Sunday, 30 October 2016

Diana talks to - Manda Scott


It was a true privilege to have heard Manda Scott  talk at HNS16, when she spoke on a panel with Rory Clements and Antonia Hodgson about Writing the Historical Thriller: Methods and Approaches. It was an even greater privilege that she agreed to answering a few (?) questions for me.

Thank you Manda.

1: If your latest book INTO THE FIRE was adapted into a TV show or a film, who would you like to play the lead role?

I do have this in development for television but have not got near the casting.  The lead would have to play in both the contemporary thread as Captain Inès Picaut and in the historical thread as The Maid.  I’ve always thought that Archie Panjabi would be excellent in both roles, but I barely watch television, so I’m probably not the best person to decide that. That is amazinglygood news for the many, many fans of this TV genre!

2: If, as a one off, (and you could guarantee publication!)  you could write anything you wanted, is there another genre you would love to work with and do you already have a budding plot line in mind?
I do but I’m pitching it to my publisher just now and can’t talk about it. I’ve always written in an effort to move the great ship of society/culture.  Writing history was a chance to do this - the Boudica: Dreaming series were based on the premise that ‘this is who we were, this is who we could be’ (‘We’ being the peoples of the British Isles) but I am beginning to realise that the world is not about to drop 2 millennia of Roman thinking and return to something more sustainable. So I may look forwards instead. Exciting!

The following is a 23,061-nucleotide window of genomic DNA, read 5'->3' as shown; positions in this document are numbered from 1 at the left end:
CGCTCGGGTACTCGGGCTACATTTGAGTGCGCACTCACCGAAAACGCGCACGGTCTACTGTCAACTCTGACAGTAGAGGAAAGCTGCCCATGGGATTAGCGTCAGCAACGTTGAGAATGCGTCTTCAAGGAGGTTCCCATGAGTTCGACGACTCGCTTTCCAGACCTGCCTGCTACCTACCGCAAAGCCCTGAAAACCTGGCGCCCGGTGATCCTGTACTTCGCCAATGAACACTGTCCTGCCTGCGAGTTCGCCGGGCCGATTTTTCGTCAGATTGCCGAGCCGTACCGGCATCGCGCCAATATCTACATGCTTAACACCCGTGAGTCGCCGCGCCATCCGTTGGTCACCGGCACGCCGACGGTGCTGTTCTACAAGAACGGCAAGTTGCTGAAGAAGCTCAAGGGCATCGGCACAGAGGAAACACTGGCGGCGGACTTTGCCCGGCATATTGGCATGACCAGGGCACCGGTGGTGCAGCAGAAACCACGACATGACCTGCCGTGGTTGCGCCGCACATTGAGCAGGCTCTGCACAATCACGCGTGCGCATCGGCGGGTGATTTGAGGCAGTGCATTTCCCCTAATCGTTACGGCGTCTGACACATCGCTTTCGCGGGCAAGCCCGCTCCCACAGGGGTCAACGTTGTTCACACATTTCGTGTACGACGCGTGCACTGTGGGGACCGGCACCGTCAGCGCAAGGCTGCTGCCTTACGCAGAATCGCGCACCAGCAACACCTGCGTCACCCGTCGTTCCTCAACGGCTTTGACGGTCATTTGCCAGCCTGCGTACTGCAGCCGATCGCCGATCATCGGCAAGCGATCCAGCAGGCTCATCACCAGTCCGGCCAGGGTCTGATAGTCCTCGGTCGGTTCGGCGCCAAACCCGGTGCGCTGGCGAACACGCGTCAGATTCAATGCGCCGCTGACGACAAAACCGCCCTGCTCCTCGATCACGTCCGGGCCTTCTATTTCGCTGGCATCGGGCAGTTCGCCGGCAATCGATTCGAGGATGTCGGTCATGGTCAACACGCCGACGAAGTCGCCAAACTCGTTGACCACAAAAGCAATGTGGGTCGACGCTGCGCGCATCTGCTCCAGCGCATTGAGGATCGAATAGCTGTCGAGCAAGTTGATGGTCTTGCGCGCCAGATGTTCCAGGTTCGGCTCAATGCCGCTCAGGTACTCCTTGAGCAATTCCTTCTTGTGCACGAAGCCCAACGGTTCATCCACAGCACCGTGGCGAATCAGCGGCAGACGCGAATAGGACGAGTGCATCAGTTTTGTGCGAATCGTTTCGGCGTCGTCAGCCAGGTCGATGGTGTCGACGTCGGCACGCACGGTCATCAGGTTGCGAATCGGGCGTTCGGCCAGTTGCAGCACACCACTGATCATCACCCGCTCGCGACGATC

3: Do you have any rituals and routines when writing? Your favourite cup for example or ‘that’ piece of music...??
I have a very set routine. I wake and do a morning ceremony which is a bit like Tai Chi and then walk/run with the dog in the local hills/woodlands where I can practice a mindful/contemplative kind of walking on the way out and think about the book on the return journey.  I have my desk set up with ergonomic keyboard/mouse (Microsoft split keyboard and Evoluent left handed mouse, for those that are interested. I’m not left handed, but I do mouse with my left). I take endless breaks. I try not to read too much else that is fiction while I’m writing but read a lot in the evenings.  I write from mid-day to about 8 pm unless there’s a reason to stop sooner.  

4: Marmite: love it or hate it?
Love it, but can’t eat it - it brings me out in a bizarre rash. 

5: Other than writing full time, what would be your dream job?
Chancellor of the Exchequer. I’m currently taking a 6 month sabbatical to do an MA in Economics for Transition (to a sustainable way of living) and would love to be able to implement it. If not that, I’d be a journalist on BBC Radio 4’s Today programme. 

6: Coffee or tea? Red or white?
None of these. I don’t do any of... tea, coffee, alcohol, chocolate or sugar. 
Total respect!

7: If you had free choice over the font your book is printed in, what font/fonts would you choose?
I genuinely have no idea. Whatever one is most readable. I’d ask my partner, who is a graphic designer.